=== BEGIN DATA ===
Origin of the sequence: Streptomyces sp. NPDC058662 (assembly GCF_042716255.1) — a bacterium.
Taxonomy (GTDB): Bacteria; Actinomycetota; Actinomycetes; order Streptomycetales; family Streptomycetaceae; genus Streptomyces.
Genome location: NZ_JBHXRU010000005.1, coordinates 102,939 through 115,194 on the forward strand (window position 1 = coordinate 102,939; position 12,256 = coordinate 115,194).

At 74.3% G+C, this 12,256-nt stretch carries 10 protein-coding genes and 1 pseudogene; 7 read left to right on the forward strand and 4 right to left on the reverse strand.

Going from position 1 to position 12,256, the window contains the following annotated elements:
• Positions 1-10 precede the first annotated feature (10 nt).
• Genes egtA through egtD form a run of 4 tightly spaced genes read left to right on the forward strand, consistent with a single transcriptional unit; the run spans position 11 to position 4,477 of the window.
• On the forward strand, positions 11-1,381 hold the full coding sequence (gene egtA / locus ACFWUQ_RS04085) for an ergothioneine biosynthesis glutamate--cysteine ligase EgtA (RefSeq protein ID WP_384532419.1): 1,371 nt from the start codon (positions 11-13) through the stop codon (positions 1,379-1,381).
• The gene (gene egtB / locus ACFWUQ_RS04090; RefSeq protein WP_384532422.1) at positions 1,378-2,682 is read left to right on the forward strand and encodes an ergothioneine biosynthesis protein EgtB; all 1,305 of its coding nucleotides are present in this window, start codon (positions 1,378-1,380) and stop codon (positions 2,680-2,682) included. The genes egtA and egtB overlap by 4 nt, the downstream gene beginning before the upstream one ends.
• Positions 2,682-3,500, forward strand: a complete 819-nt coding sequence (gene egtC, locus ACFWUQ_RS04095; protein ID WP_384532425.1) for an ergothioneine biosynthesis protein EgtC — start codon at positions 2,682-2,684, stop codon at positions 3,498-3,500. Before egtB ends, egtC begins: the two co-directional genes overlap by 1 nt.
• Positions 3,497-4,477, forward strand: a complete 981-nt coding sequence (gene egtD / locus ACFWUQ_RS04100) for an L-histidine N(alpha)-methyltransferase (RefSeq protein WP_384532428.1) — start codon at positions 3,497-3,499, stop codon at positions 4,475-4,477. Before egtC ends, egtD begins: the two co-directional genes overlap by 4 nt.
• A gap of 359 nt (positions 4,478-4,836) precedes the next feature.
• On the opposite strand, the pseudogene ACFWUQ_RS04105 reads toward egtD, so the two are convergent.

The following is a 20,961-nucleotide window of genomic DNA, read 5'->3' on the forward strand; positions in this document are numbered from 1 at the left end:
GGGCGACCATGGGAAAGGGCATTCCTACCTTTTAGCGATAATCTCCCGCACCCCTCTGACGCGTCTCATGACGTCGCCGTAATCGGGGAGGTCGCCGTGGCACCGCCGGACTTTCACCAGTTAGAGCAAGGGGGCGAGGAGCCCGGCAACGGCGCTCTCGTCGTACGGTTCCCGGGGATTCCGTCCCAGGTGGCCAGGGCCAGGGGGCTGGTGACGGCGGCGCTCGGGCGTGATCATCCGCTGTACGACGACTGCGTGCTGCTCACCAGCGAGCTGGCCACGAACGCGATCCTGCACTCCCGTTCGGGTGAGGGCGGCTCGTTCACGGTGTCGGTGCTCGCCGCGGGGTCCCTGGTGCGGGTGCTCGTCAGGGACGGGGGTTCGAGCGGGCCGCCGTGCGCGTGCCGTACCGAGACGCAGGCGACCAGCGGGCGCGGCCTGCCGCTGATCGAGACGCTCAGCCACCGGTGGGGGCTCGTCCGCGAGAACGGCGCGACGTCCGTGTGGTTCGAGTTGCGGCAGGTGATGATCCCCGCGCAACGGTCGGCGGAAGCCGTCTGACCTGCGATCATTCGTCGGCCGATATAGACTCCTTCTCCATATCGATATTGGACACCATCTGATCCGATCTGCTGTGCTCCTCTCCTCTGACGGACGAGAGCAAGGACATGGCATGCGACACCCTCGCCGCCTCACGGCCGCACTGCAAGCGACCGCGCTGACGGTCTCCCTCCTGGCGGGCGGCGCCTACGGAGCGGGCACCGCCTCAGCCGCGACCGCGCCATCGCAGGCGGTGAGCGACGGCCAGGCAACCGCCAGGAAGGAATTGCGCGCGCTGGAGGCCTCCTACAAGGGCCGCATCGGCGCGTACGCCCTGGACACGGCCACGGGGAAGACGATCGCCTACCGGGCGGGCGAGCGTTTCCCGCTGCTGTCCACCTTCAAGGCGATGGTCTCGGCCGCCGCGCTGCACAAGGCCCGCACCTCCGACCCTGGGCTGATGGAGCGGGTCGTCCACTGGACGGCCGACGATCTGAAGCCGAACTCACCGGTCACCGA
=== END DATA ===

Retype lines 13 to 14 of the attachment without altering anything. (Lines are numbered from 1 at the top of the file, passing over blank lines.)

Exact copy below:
• On the opposite strand, the pseudogene ACFWUQ_RS04105 reads toward egtD, so the two are convergent.

The following is a 20,961-nucleotide window of genomic DNA, read 5'->3' on the forward strand; positions in this document are numbered from 1 at the left end: